One parent’s clever £0 to £10 pocket money pitch teaches kids responsibility, self-worth, and the value of their contributions each week.

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Pocket money is one conversation that comes up time and time again within the Skint Dad Community.

There is never a definitive answer, and what works best in one household may not work as well in another.

What is clear, though, is that everyone takes a different approach: money for chores, money without any conditions, extra money because their classmates got more…!

Instead of a fixed amount, a weekly Pocket Money Pitch may be a good way to encourage independence and responsibility in teens.

Pocket Money Pitch

One parent on Reddit shared their ingenious method of handling pocket money for their 14-year-old and found a unique method that could be used again and again.

They explained that things didn’t start off well. They gave the child a weekly chore list and a flat rate of £5 as a reward.

Sounds easy, but it ended up creating more work for the parent, as they had to chase after their child to get things done.

A year ago, they switched to what they call the Friday night pitch.

Now their daughter can earn between £0 to £10 in pocket money each week.

How much the child gets is down to them (with some potential for negotiation!)

During the “pitch”, she shares what she’s done over the week and says how much she thinks her efforts are worth.

This new system has been brilliant for them, leading to less hassle and more meaningful contributions.

There are weeks when the child’s contributions are minimal, meaning little or no pocket money. But, she agrees to this, as it’s down to her efforts.

Other times, when she’s gone above and beyond, she gets the full amount, and it’s really rewarding.

Through this process, the child learns to be independent and self-motivated and understands the value of pitching her worth, much like she would in a real job.

The routine has enabled a fun, bonding moment for the parent and child every Friday.

It was full of laughter as the daughter creatively pitched her weekly contributions, sometimes adding extra small deeds like greeting a neighbour to earn a bit more.

This system not only teaches children the value of money but also helps them learn essential life skills such as negotiation, self-evaluation, and a sense of responsibility.

Tips to try the weekly pocket money pitch

If you fancy giving the pocket money pitch a go with your children, here are a few tips to get you started:

Set clear expectations

Let your child know what tasks or behaviours are valued.

Before you begin the week, sit down together and create a list of chores and positive behaviours that you both agree on.

This could include tasks like tidying their room, helping with dinner, taking out the rubbish, completing homework on time, or showing kindness to others.

By setting clear expectations, your child will understand what is required to earn their pocket money, making the process transparent and fair.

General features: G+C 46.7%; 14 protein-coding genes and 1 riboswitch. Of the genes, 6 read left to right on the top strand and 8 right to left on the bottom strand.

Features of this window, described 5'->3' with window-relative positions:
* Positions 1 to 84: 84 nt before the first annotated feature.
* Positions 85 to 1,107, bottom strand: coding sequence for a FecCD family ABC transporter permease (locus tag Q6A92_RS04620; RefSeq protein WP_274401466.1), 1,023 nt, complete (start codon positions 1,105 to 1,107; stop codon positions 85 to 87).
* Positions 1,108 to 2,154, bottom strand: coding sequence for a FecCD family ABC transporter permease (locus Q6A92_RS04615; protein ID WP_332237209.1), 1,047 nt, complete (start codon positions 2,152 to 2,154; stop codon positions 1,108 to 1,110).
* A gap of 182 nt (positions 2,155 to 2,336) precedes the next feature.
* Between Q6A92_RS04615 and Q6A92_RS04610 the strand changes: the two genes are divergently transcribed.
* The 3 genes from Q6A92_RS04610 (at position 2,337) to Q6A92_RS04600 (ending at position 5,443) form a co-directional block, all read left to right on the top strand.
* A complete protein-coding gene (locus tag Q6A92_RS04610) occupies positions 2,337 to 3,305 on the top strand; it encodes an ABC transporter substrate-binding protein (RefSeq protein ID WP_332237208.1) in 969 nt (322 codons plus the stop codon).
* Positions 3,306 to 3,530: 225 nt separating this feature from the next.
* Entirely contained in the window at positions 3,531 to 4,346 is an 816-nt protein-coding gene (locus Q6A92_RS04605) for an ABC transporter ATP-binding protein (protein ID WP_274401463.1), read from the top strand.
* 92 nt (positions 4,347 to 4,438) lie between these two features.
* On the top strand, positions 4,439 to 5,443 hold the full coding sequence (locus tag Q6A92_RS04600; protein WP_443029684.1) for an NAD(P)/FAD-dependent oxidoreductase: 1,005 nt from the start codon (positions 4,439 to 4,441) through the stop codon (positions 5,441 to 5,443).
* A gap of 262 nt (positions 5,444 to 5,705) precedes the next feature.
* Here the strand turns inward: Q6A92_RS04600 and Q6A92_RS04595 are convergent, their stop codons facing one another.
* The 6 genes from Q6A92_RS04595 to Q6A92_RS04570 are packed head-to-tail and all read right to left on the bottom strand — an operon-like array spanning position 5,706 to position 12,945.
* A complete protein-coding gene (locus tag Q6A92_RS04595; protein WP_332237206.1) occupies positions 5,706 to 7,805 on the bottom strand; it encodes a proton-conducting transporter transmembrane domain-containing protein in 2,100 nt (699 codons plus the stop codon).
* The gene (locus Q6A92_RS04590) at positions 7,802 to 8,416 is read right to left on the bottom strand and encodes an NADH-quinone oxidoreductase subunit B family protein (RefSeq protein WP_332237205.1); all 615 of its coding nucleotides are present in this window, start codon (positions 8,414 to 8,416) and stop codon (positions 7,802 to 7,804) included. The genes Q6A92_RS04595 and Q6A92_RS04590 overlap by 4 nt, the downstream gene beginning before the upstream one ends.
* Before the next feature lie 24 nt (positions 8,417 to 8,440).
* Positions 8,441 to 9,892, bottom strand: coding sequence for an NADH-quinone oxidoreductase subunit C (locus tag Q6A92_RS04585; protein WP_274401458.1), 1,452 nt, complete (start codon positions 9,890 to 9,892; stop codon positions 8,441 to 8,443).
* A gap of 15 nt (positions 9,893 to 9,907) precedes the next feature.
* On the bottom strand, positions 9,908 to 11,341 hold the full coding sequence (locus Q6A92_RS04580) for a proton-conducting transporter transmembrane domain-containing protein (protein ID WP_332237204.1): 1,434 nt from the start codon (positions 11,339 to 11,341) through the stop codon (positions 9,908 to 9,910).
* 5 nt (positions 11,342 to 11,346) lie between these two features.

Also, work out how much pocket money you can afford from your budget and let your child know what their maximum is each week.

Encourage honesty

Teach them to fairly assess their efforts.

Explain the importance of being truthful about what they have done throughout the week.

Encourage your child to reflect on their actions and honestly assess what they’ve done (or not done).

This helps them develop integrity and self-awareness, which are crucial skills for their future.

If they overestimate or underestimate their efforts, guide them to find a balanced and fair assessment.

Make it fun

Turn it into a bonding moment rather than a serious business meeting.

The weekly pitch should be a lighthearted and enjoyable experience for both you and your child.

Create a relaxed atmosphere where you can both laugh and share stories about the week.

This makes the process enjoyable and strengthens your relationship, ensuring your child looks forward to sitting down and spending some one-on-one time together during the pitch each week.

Be consistent

Hold the pitch at the same time each week to establish a routine.

Consistency is key to making this system work.

Choose a specific day and time, such as Friday evening, for the pocket money pitch.

Sticking to this schedule helps your child understand the importance of routine and responsibility.

It also makes it easier for both of you to remember and prepare for the weekly pitch.

Celebrate efforts

Recognise both big and small contributions to motivate and encourage them.

Praise your child’s efforts, whether they have completed a significant task or made a small positive gesture.

Celebrating their achievements, no matter how small boosts their confidence and motivates them to keep trying their best.

When a kid wins a pocket money negotiation, it’s like seeing a mini financial genius at work.

This positive reinforcement helps them understand the value of their actions and encourages them to continue improving.

This method could transform the way pocket money is handled in your household, promoting independence and self-worth in your children while reducing the stress of managing weekly chores.

Do you think it could work for your children?

Naomi WillisNaomi Willis
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